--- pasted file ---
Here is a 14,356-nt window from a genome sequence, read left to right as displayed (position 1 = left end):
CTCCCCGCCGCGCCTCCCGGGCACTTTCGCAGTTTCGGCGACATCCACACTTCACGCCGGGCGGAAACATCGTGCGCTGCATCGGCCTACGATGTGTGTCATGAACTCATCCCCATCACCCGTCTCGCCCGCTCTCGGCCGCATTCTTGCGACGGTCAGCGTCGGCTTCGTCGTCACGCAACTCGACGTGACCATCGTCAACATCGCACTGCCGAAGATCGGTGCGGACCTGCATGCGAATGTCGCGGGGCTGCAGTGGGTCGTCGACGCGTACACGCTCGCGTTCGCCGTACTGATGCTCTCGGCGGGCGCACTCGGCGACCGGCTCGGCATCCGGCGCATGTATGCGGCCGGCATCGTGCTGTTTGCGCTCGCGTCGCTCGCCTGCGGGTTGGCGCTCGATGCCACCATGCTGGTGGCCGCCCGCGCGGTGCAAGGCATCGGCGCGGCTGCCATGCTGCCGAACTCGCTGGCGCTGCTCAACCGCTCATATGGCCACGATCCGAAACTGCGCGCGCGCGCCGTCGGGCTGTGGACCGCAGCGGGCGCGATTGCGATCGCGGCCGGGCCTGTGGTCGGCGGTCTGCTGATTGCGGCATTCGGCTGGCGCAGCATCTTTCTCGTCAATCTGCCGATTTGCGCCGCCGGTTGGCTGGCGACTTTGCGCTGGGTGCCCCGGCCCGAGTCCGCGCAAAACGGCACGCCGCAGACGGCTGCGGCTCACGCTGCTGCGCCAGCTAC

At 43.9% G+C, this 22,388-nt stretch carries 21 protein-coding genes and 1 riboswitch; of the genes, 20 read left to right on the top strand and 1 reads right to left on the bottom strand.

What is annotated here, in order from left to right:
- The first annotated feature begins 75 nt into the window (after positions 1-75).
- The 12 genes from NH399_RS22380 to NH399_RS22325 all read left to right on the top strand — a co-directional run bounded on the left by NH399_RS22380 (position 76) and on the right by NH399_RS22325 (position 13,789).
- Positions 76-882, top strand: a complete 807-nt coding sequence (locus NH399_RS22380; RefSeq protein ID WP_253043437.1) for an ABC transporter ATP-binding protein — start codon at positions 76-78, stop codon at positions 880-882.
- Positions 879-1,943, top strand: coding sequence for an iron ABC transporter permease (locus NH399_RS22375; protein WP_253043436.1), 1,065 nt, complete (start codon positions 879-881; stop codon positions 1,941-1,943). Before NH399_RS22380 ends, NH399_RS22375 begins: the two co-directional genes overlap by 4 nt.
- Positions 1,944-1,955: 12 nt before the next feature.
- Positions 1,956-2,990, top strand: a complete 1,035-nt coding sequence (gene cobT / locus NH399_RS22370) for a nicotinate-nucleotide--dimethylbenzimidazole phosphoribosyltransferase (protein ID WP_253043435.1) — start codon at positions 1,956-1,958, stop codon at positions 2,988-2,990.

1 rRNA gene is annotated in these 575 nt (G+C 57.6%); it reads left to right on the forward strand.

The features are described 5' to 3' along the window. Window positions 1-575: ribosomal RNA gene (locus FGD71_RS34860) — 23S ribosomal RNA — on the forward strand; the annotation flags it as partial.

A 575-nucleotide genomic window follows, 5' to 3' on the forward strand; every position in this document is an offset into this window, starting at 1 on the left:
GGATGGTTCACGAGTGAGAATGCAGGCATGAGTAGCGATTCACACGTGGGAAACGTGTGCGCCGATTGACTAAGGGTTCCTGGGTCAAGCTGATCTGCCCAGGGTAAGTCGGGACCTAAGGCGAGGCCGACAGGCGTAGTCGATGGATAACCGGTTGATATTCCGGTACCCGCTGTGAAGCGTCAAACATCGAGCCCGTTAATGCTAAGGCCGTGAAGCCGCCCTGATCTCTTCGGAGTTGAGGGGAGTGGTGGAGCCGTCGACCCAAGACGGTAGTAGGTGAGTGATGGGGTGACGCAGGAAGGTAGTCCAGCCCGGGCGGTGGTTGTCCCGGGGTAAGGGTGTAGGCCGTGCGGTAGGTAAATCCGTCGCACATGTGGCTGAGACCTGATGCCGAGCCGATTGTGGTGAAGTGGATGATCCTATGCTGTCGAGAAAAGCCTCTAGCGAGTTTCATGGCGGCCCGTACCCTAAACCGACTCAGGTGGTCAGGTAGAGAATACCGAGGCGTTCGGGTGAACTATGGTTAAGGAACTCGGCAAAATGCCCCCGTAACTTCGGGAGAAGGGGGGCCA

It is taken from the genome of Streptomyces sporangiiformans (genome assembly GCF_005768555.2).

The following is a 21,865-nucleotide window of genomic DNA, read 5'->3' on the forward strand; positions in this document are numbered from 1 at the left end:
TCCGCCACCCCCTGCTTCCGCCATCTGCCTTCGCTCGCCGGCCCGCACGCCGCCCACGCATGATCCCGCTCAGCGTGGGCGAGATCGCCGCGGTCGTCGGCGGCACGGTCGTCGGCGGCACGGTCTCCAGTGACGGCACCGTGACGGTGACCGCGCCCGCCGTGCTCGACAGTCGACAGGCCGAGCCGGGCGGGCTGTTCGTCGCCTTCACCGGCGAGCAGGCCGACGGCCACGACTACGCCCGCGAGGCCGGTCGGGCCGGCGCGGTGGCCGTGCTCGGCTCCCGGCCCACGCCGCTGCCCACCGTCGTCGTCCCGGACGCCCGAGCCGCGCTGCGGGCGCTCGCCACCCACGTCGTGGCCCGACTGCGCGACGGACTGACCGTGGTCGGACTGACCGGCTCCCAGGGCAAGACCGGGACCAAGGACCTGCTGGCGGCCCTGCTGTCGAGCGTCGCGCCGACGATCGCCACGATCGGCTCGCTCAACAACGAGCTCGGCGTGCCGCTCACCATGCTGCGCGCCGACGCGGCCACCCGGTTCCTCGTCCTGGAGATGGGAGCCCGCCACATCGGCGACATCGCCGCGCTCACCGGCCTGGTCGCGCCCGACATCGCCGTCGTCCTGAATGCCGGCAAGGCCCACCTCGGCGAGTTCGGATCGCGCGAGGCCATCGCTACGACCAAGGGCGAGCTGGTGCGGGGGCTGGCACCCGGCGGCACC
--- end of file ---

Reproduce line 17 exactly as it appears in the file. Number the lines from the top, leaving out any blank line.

TCCGCCACCCCCTGCTTCCGCCATCTGCCTTCGCTCGCCGGCCCGCACGCCGCCCACGCATGATCCCGCTCAGCGTGGGCGAGATCGCCGCGGTCGTCGGCGGCACGGTCGTCGGCGGCACGGTCTCCAGTGACGGCACCGTGACGGTGACCGCGCCCGCCGTGCTCGACAGTCGACAGGCCGAGCCGGGCGGGCTGTTCGTCGCCTTCACCGGCGAGCAGGCCGACGGCCACGACTACGCCCGCGAGGCCGGTCGGGCCGGCGCGGTGGCCGTGCTCGGCTCCCGGCCCACGCCGCTGCCCACCGTCGTCGTCCCGGACGCCCGAGCCGCGCTGCGGGCGCTCGCCACCCACGTCGTGGCCCGACTGCGCGACGGACTGACCGTGGTCGGACTGACCGGCTCCCAGGGCAAGACCGGGACCAAGGACCTGCTGGCGGCCCTGCTGTCGAGCGTCGCGCCGACGATCGCCACGATCGGCTCGCTCAACAACGAGCTCGGCGTGCCGCTCACCATGCTGCGCGCCGACGCGGCCACCCGGTTCCTCGTCCTGGAGATGGGAGCCCGCCACATCGGCGACATCGCCGCGCTCACCGGCCTGGTCGCGCCCGACATCGCCGTCGTCCTGAATGCCGGCAAGGCCCACCTCGGCGAGTTCGGATCGCGCGAGGCCATCGCTACGACCAAGGGCGAGCTGGTGCGGGGGCTGGCACCCGGCGGCACC